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"If a student hasn't learned..."
August 16, 2010 6:54 PM   Subscribe

What are some programs that help mid-career teachers to improve the way they teach, especially teaching lower-performing students?

North Carolina has a nice program called NCCAT, but it's more of a soul-refreshing retreat program. I hear a lot about places like Washington DC (where Michelle Rhee is at work) or Rhode Island firing teachers left and right. Teach for America is aimed at non-traditional teachers.

What are some tools or strategies people have for engaging high school students, especially when they are basically resisting engagement? And a bit selfishly, strategies that leave ES Dad some time to spend with his own children.
posted by ES Mom to Education (5 answers total) 8 users marked this as a favorite
 
Try the book "Why Don't Students Like School" by Daniel Willingham. It offers some good techniques to engage students.
posted by trigger at 7:19 PM on August 16, 2010


Disclaimer: this is a company I work for sometimes, but New View Publications through/with an organization called "A Connected School" offers some workshops that might be interesting for you. I just realized that the descriptions of the workshops doesn't really explain the content except to say that it's part of a certification process; dig deeper, maybe look at one of the books (I'd recommend the book called "A Connected School"), and you'll see what the workshops are really about.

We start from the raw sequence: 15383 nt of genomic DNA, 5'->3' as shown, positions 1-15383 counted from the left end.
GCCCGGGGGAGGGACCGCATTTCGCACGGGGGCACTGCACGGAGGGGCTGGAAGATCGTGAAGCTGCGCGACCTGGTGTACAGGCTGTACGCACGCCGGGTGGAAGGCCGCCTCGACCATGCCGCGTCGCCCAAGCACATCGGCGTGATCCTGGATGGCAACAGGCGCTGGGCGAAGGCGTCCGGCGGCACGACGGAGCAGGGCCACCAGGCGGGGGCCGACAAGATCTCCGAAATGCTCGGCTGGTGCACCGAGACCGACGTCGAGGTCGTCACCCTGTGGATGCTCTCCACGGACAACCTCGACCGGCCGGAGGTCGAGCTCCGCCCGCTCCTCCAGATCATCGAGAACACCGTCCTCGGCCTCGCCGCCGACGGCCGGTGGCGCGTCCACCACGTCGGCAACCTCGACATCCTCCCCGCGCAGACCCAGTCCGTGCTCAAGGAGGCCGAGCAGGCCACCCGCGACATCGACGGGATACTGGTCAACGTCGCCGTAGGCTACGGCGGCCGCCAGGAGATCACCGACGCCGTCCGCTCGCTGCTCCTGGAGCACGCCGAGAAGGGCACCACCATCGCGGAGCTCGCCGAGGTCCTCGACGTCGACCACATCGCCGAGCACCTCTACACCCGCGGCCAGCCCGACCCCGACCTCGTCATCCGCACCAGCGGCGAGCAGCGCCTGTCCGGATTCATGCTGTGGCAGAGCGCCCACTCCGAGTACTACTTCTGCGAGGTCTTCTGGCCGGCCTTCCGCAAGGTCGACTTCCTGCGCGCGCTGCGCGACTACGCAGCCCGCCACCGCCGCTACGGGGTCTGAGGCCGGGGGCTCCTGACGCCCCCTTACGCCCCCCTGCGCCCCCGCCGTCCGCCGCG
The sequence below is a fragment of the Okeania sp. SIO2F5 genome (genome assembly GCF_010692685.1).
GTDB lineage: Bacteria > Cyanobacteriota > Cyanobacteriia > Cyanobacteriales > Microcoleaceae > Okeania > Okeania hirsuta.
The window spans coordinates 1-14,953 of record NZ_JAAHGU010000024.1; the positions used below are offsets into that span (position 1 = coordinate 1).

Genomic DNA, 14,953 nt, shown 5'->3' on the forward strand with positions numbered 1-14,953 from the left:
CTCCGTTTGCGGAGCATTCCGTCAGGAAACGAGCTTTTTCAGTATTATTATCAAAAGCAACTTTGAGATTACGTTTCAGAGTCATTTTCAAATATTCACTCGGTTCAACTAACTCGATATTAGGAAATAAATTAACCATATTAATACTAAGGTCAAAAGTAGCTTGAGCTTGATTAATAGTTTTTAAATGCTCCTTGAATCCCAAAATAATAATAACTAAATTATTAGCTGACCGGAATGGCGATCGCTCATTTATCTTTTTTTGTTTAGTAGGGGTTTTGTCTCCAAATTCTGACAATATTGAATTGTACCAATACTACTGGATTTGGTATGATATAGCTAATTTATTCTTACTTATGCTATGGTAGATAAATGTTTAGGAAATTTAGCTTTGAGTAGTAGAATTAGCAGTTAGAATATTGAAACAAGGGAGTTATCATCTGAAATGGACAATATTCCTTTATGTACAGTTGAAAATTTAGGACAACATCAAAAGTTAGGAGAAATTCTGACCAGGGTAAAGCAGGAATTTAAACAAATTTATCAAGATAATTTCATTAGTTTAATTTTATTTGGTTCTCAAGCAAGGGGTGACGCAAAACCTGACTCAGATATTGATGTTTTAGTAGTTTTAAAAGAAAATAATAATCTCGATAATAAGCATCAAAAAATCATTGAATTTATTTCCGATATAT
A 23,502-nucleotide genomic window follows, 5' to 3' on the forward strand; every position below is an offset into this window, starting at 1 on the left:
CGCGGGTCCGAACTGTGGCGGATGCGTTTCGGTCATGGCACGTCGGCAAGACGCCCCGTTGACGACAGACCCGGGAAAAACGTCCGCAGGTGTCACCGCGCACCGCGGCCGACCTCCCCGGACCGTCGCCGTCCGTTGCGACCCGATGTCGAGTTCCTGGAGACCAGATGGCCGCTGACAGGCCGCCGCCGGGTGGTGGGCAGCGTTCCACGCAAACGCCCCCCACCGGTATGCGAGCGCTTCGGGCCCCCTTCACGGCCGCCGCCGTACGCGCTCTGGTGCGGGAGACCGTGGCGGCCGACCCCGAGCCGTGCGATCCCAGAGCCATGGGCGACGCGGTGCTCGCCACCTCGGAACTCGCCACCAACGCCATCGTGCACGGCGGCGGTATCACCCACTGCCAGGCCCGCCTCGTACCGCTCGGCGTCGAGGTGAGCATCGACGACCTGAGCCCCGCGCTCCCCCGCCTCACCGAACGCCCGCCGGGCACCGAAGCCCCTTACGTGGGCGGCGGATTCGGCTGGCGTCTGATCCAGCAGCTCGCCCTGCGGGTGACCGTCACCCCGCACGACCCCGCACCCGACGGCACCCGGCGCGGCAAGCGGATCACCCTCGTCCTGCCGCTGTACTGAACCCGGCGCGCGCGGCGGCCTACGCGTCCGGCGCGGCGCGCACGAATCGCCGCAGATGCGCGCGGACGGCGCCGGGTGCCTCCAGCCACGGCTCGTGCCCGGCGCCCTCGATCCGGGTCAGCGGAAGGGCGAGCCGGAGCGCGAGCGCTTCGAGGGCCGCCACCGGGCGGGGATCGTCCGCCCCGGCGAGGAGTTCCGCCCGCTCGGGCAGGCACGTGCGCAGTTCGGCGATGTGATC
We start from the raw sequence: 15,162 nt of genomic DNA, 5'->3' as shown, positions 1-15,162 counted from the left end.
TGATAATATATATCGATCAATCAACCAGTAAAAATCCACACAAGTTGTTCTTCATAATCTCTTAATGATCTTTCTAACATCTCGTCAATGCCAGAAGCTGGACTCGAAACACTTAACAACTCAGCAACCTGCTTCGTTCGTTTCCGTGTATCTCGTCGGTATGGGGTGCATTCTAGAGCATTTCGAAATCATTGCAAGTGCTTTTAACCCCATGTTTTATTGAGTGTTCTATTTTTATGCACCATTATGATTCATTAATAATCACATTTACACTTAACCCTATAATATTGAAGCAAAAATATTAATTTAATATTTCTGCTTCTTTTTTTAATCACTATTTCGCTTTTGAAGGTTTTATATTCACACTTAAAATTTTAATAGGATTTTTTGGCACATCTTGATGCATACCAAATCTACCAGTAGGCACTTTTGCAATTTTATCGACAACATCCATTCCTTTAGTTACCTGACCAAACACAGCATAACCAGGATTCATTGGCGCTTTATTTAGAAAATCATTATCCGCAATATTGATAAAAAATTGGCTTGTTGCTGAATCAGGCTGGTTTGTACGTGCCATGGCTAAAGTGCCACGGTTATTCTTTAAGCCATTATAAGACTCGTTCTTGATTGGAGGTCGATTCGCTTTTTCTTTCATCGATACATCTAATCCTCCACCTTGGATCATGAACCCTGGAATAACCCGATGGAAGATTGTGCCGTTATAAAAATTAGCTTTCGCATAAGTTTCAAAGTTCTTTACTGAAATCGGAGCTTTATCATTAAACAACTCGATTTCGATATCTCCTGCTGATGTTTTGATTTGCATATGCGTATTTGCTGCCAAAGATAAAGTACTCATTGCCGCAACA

posted by amtho at 7:31 PM on August 16, 2010


I see you're in Raleigh - the company, New View Publications and A Connected School, is based in Chapel Hill. It was founded by a teacher; they're very education-focused, although they're also very focused on a model of behavior they call Perceptual Control Theory.
posted by amtho at 7:39 PM on August 16, 2010


If you haven't read Doug Lemov's "Teach Like a Champion," it has great teaching ideas for hard to reach kids.
posted by dzaz at 3:51 AM on August 17, 2010


The group Facing History and Ourselves has a number of professional development courses and online seminars. While they are mainly focused on Civil Rights and the Holocaust, there are numerous teaching techniques they employ and encourage teachers to use. However, almost all are humanities based.
Also, there are numerous lessons and units available on their website.
posted by Captain Sunshine at 6:26 AM on August 17, 2010


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